Standing with his hands on his hips, no suit jacket and loose tie, newly minted head coach Craig Berube responded to a reporter asking if he felt the Philadelphia Flyers looked like an improved team following their 2-1 victory over the Florida Panthers on Tuesday night.
“At times. And at times, I didn’t.”
It may not have been the most elaborate response, but there really wasn’t much to be thrilled about following the first game of the Berube era for the Flyers.
As his first order of business earlier today, Berube threw the previous top two lines along with all of the defensive pairings to the wind. Wayne Simmonds moved up to the top line while Jake Voracek bounced to the second along with Brayden Schenn. The defense included a reunited Kimmo Timonen-Luke Schenn pairing, a “shutdown pair” of Nicklas Grossmann and Braydon Coburn, and a puck-moving pair of Mark Streit and Andrej Meszaros.
The result? About as ugly of a win as you can get, but a win is a win. The Flyers desperately needed to earn one on the black side of the ledger and they stopped the bleeding.
The effort that both the fans and the front office have been looking for was sporadically visible, but the Flyers’ success was owed as much to Panther’s goalie Tim Thomas putting on a schizophrenic performance more than anything else.
At the 4:49 mark, Jake Voracek let a wrister fly from the blue line that caromed off the back boards and through the Panthers’ crease. Thomas misread the bounce, pulling himself out of position, and Brayden Schenn finished his shot cleanly.
Less than three minutes later, Thomas appeared to fall to the ice after a routine shot, and then dove back to the crease while Coburn simply fired the puck at the empty net. Thomas immediately skated away, slamming his stick against the boards and leaving the ice of his own accord.
Jacob Markstrom replaced him, and as of this post, all that is being said is that he has a “lower body injury.” Considering Thomas has allowed nine goals in three games since formally returning to the NHL and seemingly made his own personal decision to leave tonight, the only real injury may be his pride.
The first period aside, there wasn’t much to be happy with. The penalty kill looked strong again, including a four minute stand in the beginning of the third period after enforcer Jay Rosehill made a poor on-ice decision. Initially called for a roughing penalty, Rosehill headed to the sin bin before noticing a scrum beginning to break out near center ice. Rosehill skated full speed and jumped a Panther from behind, at which point he was promptly ejected.
“I thought it was a weak call originally,” said Berube, “And then what he did after was unacceptable. He can’t do it. He knows that.”
[This was followed up by a reporter asking, “Do you have a punishment in mind of some kind?” To which Berube answered, “You want me to spank him? Get lost. Stupid question.”]
The Flyers killed twelve minutes in penalties, but were compensated with fifteen minutes of powerplay time, including a 5:00 powerplay in the third period after defenseman Erik Gudbranson made a hard check against forward Scott Hartnell that caught the Flyer in a vulnerable position.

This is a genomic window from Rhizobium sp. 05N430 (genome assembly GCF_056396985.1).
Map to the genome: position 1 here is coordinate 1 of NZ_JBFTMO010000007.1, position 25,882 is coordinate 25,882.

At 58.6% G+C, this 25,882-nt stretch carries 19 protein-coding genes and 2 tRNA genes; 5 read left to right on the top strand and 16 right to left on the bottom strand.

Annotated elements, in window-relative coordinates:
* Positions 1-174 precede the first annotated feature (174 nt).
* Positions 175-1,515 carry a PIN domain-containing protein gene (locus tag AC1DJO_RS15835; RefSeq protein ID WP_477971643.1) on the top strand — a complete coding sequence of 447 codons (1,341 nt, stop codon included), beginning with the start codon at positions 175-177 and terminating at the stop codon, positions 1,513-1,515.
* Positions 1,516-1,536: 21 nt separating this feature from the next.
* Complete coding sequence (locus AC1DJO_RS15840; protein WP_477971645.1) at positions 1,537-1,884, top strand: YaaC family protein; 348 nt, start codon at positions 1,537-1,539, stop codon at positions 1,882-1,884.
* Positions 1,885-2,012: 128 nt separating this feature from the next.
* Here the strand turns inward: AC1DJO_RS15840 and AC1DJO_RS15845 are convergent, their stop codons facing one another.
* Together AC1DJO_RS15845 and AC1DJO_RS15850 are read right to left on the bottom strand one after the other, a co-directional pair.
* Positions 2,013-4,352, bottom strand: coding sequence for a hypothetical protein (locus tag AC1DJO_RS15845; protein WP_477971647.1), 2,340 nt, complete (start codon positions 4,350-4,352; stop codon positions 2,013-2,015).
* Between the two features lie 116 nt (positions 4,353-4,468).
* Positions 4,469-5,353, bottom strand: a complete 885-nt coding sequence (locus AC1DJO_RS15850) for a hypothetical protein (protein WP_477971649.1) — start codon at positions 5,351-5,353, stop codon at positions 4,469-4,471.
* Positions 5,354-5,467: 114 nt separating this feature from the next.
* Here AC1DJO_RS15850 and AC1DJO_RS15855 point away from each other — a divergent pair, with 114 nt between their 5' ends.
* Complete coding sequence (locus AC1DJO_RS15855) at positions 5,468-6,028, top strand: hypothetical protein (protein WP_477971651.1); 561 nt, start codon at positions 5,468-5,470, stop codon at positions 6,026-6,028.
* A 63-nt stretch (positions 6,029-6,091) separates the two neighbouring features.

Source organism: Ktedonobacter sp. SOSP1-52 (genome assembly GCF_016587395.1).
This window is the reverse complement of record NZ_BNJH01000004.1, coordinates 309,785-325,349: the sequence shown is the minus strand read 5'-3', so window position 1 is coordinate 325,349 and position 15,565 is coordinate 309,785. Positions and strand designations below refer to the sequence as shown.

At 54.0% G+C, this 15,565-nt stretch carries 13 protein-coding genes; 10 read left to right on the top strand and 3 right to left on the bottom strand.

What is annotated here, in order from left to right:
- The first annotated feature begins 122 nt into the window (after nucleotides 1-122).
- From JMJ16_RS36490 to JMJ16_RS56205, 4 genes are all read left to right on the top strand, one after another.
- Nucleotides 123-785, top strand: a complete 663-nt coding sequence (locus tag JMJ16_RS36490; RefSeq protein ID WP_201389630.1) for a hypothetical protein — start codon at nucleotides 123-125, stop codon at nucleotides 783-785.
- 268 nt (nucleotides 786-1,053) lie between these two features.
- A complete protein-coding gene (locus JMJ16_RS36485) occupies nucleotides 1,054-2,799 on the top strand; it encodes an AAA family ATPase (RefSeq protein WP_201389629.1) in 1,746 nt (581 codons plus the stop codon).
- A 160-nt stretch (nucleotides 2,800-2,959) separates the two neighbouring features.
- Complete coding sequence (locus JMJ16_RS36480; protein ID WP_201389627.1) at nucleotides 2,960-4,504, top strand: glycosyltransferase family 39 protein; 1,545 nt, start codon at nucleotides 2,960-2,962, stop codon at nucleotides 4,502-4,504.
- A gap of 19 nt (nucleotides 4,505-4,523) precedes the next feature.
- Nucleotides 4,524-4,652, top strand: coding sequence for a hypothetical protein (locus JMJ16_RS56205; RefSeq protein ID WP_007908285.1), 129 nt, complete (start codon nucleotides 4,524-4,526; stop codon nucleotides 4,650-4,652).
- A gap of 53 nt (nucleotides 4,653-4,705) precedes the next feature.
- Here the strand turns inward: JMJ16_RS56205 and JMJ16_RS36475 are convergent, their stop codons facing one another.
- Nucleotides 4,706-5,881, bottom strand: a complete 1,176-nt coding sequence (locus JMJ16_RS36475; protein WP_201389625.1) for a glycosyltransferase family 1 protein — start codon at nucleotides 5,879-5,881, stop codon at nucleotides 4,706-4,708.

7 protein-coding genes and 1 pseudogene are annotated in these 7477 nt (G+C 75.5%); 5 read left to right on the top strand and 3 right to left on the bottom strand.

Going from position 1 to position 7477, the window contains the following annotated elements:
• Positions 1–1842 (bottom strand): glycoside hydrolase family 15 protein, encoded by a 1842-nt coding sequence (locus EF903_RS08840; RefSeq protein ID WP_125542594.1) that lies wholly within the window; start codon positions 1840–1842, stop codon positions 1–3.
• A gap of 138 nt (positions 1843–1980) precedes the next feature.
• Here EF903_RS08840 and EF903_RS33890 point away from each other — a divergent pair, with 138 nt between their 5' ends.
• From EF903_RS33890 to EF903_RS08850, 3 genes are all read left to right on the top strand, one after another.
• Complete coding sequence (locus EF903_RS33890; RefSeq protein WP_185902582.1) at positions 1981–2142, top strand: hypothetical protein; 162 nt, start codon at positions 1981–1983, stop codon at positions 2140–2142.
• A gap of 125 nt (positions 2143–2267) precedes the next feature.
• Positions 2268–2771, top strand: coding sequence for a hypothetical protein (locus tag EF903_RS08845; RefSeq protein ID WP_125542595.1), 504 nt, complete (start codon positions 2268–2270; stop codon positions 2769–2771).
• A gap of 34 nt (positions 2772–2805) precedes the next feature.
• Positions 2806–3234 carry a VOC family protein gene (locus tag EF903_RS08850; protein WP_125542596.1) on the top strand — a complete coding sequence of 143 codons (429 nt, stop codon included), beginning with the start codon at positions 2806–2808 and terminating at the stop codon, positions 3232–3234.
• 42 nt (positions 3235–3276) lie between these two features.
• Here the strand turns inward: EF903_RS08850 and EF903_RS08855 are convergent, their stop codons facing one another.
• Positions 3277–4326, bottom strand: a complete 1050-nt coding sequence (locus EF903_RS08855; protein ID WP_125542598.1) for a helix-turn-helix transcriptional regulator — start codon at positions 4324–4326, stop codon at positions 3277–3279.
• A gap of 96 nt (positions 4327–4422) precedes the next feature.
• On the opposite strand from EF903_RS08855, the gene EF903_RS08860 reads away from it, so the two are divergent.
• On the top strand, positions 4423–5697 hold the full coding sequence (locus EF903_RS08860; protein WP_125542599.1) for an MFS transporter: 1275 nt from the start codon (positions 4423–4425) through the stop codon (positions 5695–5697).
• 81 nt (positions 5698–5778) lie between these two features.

With all of the firepower at their disposal, the Flyers generated virtually no offense with the man advantage.
Even strength wasn’t much better after the first period. The Panthers finished the game with 34 shots on goal and held a wide margin on shot differential throughout the game.
Honestly, if it wasn’t for goaltender Steve Mason putting on a clinic, this would have been a blowout.
Mason carried the Flyers almost entirely on his own. He stopped a breakaway attempt by Shawn Matthias after Kimmo Timonen made a poor poke check at the Panthers’ blue line during a powerplay in the second period.
The crowd at the Wells Fargo Center showed their support with a standing ovation after Mason made back-to-back saves on 2013 2nd overall pick Aleksander Barkov and veteran defenseman Ryan Whitney. Mason finished with 32 saves on 34 shots and earned the “first star” of the game.
The acquisition of Mason from the Columbus Blue Jackets last season set off some alarms as to the future of the team’s goaltending, as Mason had not performed consistently well in years. If Mason plays like this on a nightly basis, though, it will buy Berube some time to sort out the mess in front of him.
At the other end the spectrum, Andrej Meszaros played another average-to-regrettable level and deserves to sit a game. A poorly timed, lazy cross-checking/boarding penalty and a nearly disastrous turnover from behind the net midway through the game warrants some time in the press box.
One way to kill complacency and improve urgency is to force players to earn their ice time, and Erik Gustafsson should be playing on Friday with the way Meszaros has performed.
Berube has a ways to go to prove he deserves the opportunity he has been given here, but it’s also going to take time to put all the puzzle pieces together.
Time, unfortunately, which the team only has so much of.